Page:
Handle Employment Gaps
Being unemployed is a difficult and stressful situation. To
make matters even worse, the fact that you may not currently
have a job can prevent you from finding a job. It is unfair,
but true. Having gaps in your employment history are often
an immediate turn off for recruiters and interviewers;
however, with a little bit of creativity, you can make those
This month's newsletter explains the 4 steps to handling
gaps in your employment history. Don't let being out of work
keep you out of work.
These following four methods will be covered:
1. Find Real Gaps
2. Fill In Gaps
3. Dodge Resume Gaps
4. Mention Major Gaps
4 TIPS TO HANDLE EMPLOYMENT GAPS!
1) FIND REAL GAPS
The first mistake many people make is to assume the worst
when it comes to being out of work. Not having a job does
not mean you have an employment gap. There are many
legitimate reasons for not working. These reasons can be
addressed directly without any worry.
The most common explanations of unemployment that should NOT
be considered employment gaps are:
Having/taking care of children
Personal health problems
Serious Illness in the Family
Being between jobs for a short period of time (less than 6
2) FILL IN GAPS
If your bout with unemployment does not fall into one of the
categories listed above, you most likely have an official
gap in your employment history. Even at this point, you do
not necessarily have to let a potential employer know about
By keeping busy while you are between jobs, you can turn a
would-be gap into a learning experience. Consider using the
following tactics to fill those gaps:
Take a class related to your profession. Being in school
accounts for your time off, and employers like to see people
bettering themselves through education.
Look for freelance or consulting projects. These jobs are
not permanent, but they do ensure that you keep up-to-date
with your skills. You can put this type of work on your
resume as if it were any other kind of job.
Volunteer for an organization. Getting paid would be ideal,
but future employers are concerned with your work
experience. To a recruiter, a volunteering position can be
just as good as a paying job.
Read trade journals. Though this method may not be something
you put on your resume, it will help you stay current with
the industry. Conveying the newest information possible in
an interview shows that you have not lost your knowledge of
3) DODGE RESUME GAPS
Not everyone will be able to find a creative way to fill the
gaps in their employment history. If you find yourself in
this situation, it is no longer an issue of proving your
time was occupied. Instead, you should focus on the fact
that you are still skilled and qualified.
However, most resumes focus on time by addressing
experiences chronologically. Consider using the following
suggestions to draw attention away from your time between
Don't distinguish between paid
and unpaid work on your resume. This way you can have a
seemingly continuous string of jobs, even if you volunteered
for the sake avoiding an employment gap.
Use only years (not months)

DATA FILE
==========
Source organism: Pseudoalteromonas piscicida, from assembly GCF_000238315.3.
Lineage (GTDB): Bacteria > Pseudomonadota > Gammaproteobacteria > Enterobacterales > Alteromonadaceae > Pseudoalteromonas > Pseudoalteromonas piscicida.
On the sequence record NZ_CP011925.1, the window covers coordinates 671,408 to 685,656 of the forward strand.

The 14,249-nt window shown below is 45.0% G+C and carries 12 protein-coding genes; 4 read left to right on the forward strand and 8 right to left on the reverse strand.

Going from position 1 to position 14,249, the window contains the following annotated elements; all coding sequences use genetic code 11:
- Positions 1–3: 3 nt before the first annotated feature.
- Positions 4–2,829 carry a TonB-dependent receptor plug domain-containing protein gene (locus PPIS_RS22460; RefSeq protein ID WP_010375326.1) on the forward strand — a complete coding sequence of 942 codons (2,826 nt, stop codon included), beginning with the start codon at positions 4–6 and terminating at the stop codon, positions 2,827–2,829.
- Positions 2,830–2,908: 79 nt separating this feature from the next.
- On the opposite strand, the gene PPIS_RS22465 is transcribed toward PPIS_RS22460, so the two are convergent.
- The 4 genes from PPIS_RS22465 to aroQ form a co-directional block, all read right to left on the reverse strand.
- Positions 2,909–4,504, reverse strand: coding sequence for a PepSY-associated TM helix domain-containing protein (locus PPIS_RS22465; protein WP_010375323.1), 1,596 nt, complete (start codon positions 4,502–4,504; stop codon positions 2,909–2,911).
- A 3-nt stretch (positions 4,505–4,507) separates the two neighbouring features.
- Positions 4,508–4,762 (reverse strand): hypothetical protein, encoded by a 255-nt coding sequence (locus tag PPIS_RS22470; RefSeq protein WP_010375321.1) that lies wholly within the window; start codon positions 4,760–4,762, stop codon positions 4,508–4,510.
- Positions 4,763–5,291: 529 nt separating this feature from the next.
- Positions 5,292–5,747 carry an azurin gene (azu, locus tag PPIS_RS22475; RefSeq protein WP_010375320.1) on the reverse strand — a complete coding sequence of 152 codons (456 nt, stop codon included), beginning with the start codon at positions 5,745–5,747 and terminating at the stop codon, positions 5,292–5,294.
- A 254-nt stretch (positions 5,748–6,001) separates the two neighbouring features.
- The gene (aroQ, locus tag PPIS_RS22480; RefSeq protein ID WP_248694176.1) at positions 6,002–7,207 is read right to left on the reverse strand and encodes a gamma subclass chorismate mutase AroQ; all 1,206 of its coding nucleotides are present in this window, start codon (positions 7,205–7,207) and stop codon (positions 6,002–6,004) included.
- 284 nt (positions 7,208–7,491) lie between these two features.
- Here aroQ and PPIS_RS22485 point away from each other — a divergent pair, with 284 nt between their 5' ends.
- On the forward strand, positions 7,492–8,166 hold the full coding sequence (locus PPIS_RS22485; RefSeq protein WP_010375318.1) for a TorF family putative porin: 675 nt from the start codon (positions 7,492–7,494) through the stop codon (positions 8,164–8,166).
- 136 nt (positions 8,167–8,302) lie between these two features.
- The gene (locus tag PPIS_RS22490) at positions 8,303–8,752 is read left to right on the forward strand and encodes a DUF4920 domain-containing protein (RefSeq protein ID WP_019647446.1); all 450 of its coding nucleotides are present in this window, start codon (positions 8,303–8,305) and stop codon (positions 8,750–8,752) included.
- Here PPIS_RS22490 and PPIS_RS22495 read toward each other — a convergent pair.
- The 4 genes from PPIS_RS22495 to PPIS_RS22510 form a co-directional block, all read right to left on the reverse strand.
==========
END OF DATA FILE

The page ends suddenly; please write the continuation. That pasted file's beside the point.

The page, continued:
when listing work dates on your resume. This can discretely
cover several months of unemployment.
Summarize what you did while
you did not have a job. It may seem awkward to put this kind
of information directly on your resume, but it is more
important to let recruiters know you used your time wisely.
Use a functional resume.
Unlike the traditional chronological resume, a functional
resume puts less emphasis on the timing of work experiences.
Instead, a functional resume emphasizes skills, which
employers care more about.
4) MENTION MAJOR GAPS
The last important step in
handling employment gaps is deciding when to discuss them.
Unless you can completely hide the gap, a recruiter will
eventually spot it. If you are prepared to address the
issue, you can avoid a potential disaster.
There are basically 2 schools of thought on this issue:
address an employment gap in your cover letter or address it
in the interview. Neither approach is wrong; neither
approach is right. It is a matter of personal taste. Just
consider these points before deciding, which approach you
In a cover letter, make your
explanation very brief. A one or two-sentence long
explanation is enough. Details are not important.
If a gap occurred a long time
ago, don't bother mentioning it in a cover letter. Employers
are concerned with your recent work, not something that
happened 10 years ago.
In an interview, still keep
your explanation brief. The only reason to go into deeper
detail is if you gained valuable experiences during your
No matter what, END ON A
POSITIVE NOTE. Whether you address the gap in a cover letter
or an interview, state that you are ready and excited to get
back to work.
Hopefully, these steps will
give you ideas on how to handle your own employment gaps.
It's a difficult task to do, but it is also one of the most
valuable. Having employment gaps shouldn't keep you from
finding a job, but only you can stop the cycle from
repeating itself. This article can be read online and shared
with others directly at:
About The Author
Nathan Newberger is the job and career expert at http://www.WorkTree.com
Nathan has over 10 years experience in staffing and human
resources. He has worked both as a recruiter and career
counselor. Mr. Newberger has been the Managing Editor at
http://www.WorkTree.com for the past 5 years and his
articles have helped thousands of job seekers.